University of Iowa to provide more inclusive hair and skin products to patients of color

By Francie Williamson, Communications Coordinator, Department of Psychiatry

Many patients have an expectation that the appropriate hair and skin care products will be provided for them when they are staying at the hospital.

But that’s not the case for everyone, as Jodi Tate, MD, clinical professor of psychiatry, learned after a Black patient commented that they wished they had a comb for their hair while staying in the Crisis Stabilization Unit (CSU) at University of Iowa Hospitals and Clinics.

Jodi Tate, MD

Tate decided to stock the CSU with those items, but was still concerned that those items weren’t available to every person of color staying at UI Hospitals and Clinics. To change that, she teamed up last year with Nkanyezi Ferguson, MD, clinical assistant professor of dermatology who runs an ethnic skin care clinic, as well as Hospital Chief of Staff Marta Van Beek, MD; John Wagner, MA, RN-BC, director of nursing services for behavioral health,Trudy Laffoon, MA, RN-BC, nurse manager in dermatology, Nicholas PochDNPNPL, DON, Quality Nursing Practice Leader and Poorani Sekar, MD, clinical assistant professor and infectious disease specialist, and got input from about 100 people working across the hospital system.

“John Wagner called all over the US to see what other hospitals were doing or to see if we could find a vendor that could supply all these things. We couldn’t find any hospitals in US that supply these things to patients,” Tate says. “Essentially people had to bring their own and people just assumed there was nothing wrong with that.”

Ferguson says she thinks hospitals don’t provide such products due to a lack of awareness.

“I don’t think it’s a lack of people wanting to do the right thing,” Ferguson says. “If you’re not exposed to it, I don’t think that you necessarily think about it. Patients of color just assume that appropriate basic grooming supply needs are not going to be met in the hospital because this has traditionally been that way.”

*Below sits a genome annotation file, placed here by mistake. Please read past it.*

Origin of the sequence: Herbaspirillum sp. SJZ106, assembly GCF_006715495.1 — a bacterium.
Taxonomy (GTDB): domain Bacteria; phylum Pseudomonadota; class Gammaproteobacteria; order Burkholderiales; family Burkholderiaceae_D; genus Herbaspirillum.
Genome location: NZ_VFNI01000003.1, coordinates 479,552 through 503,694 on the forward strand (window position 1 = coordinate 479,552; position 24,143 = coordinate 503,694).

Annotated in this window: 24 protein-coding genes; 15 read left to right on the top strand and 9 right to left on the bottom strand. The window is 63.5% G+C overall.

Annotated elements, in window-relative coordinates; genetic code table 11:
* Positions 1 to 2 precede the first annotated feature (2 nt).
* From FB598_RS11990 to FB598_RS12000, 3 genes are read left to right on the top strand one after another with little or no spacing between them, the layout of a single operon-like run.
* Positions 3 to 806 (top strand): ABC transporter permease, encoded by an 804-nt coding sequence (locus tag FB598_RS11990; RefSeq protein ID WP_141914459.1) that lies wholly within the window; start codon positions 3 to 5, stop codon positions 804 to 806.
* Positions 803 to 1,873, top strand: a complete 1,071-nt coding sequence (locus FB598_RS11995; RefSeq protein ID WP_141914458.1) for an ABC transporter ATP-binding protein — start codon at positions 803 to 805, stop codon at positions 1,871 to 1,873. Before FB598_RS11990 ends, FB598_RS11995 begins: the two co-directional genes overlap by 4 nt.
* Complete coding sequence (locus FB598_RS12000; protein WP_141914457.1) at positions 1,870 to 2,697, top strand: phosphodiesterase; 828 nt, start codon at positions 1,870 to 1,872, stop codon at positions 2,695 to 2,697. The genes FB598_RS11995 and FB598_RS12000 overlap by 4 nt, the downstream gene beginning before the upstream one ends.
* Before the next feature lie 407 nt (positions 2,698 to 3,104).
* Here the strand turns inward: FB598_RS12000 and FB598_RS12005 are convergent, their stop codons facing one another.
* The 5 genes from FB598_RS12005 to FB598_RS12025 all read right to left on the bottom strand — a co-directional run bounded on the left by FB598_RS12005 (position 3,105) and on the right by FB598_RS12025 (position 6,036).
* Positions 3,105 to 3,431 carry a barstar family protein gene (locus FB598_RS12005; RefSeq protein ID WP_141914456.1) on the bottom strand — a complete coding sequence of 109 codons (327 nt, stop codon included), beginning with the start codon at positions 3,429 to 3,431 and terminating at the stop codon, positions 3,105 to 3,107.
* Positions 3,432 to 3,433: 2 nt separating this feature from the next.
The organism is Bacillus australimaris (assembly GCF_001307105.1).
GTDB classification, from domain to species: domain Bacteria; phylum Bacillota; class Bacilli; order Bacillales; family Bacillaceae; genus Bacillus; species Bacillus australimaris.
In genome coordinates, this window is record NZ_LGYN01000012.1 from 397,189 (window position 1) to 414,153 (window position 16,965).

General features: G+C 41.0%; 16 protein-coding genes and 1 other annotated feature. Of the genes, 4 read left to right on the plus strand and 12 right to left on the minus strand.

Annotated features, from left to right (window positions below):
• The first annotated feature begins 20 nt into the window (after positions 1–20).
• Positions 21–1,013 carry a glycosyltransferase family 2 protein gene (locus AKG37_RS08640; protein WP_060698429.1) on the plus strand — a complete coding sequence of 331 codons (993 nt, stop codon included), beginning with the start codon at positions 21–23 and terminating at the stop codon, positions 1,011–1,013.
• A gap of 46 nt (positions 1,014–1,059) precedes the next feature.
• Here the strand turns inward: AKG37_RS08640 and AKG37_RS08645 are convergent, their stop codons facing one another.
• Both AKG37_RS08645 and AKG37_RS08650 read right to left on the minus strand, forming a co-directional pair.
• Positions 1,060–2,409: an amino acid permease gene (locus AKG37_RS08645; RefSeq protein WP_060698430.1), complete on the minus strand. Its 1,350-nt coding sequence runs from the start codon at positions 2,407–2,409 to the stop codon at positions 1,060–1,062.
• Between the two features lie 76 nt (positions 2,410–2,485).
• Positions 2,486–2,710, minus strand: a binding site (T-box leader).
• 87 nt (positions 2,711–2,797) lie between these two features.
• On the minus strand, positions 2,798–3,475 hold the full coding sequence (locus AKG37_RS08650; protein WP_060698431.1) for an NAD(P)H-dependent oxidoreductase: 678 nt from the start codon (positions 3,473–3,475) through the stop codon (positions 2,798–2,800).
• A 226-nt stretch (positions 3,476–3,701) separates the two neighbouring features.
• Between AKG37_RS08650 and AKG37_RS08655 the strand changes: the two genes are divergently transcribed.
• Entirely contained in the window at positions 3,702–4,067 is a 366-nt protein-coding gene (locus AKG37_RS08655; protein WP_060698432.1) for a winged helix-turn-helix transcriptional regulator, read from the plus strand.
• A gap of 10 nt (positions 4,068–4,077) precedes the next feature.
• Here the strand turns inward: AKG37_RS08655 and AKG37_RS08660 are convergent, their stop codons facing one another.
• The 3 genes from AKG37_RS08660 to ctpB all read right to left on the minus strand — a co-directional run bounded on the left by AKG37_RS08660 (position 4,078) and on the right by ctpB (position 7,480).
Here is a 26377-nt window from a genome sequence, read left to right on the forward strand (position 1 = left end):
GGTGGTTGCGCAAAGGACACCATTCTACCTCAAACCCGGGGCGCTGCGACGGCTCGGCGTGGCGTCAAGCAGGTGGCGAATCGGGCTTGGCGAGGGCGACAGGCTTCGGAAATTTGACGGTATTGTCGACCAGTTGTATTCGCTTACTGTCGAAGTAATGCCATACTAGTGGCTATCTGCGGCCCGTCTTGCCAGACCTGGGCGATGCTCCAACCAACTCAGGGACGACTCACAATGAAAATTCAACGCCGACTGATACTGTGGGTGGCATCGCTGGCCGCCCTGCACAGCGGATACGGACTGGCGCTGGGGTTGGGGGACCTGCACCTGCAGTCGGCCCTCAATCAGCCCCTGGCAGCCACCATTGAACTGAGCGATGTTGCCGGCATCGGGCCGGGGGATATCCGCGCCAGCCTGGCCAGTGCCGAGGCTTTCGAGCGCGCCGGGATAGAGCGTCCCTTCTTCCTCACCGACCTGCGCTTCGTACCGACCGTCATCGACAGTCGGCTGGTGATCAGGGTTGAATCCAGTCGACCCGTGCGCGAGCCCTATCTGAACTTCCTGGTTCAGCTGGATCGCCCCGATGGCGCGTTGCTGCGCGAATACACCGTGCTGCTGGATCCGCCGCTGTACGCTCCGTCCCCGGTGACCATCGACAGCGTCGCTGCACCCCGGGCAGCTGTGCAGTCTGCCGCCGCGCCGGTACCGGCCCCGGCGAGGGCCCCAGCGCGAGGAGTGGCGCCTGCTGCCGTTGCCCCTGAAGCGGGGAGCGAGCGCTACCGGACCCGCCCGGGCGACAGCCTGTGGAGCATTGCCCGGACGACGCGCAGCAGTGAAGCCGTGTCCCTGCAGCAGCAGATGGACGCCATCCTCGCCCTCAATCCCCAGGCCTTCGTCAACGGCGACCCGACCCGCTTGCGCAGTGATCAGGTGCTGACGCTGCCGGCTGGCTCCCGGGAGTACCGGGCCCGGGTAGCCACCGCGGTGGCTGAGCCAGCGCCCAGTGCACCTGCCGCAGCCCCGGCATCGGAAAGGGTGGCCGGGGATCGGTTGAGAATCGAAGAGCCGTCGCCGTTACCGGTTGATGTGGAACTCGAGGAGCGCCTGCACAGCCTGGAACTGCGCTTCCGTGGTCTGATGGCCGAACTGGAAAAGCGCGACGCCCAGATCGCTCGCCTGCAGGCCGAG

Ferguson says the goal is to have kits in each inpatient unit that will include a variety of basic supplies for hair care, including “sulfate-free shampoos, which aren’t really special shampoos but anyone with dry hair should not be using shampoos with sulfate in them.”

The kits also will include conditioner and satin head scarves, to protect hair styles and prevent hair breakage from hospital pillowcases.

“Also, because the hair tends to be dryer it is common to add moisture to the hair shaft so we’re including leave in products such as coconut oil and shea butter. These products help with styling and prevent over-drying and breakage of the hair,” Ferguson says.

Nkanyezi Ferguson, MD

In addition, there will be wide-toothed combs, Ferguson says, “because the hair tends to be more fragile, and because it has a curlier nature to it, it gets more tangled.”

For men of color, there will be products that will help groom facial hair.

“They’re more prone to getting razor bumps known as pseudofolliculitis barbae,” Ferguson says.

The kits will first be available on three units, including the CSU and another adult psychiatry unit, before they are rolled out hospital wide, so there is time to educate the frontline staff and get feedback about the project, as well as work out any logistical issues.

Tate and Ferguson say they anticipate this initiative will be positively received.

“When you can’t even comb your hair or wash your hair or have the correct razor to shave, that’s microaggression,” Tate says. “It’s just this constant, ‘you’re not really one of us’ kind of stuff. We want people’s basic needs met when they come to the hospital. We don’t want people to worry about if they can comb their hair or shave, so we can deal with what’s ailing them.”

Ferguson says she anticipates patients will feel validated, as their basic needs and differences between populations are accounted for.

Tate says she would like to see this initiative spread beyond UI Hospitals and Clinics.

“Our ultimate goal is to bring this to the rest of the United States so all hospitals can have inclusive hair and skin supplies,” Tate says.

Monday, July 6, 2020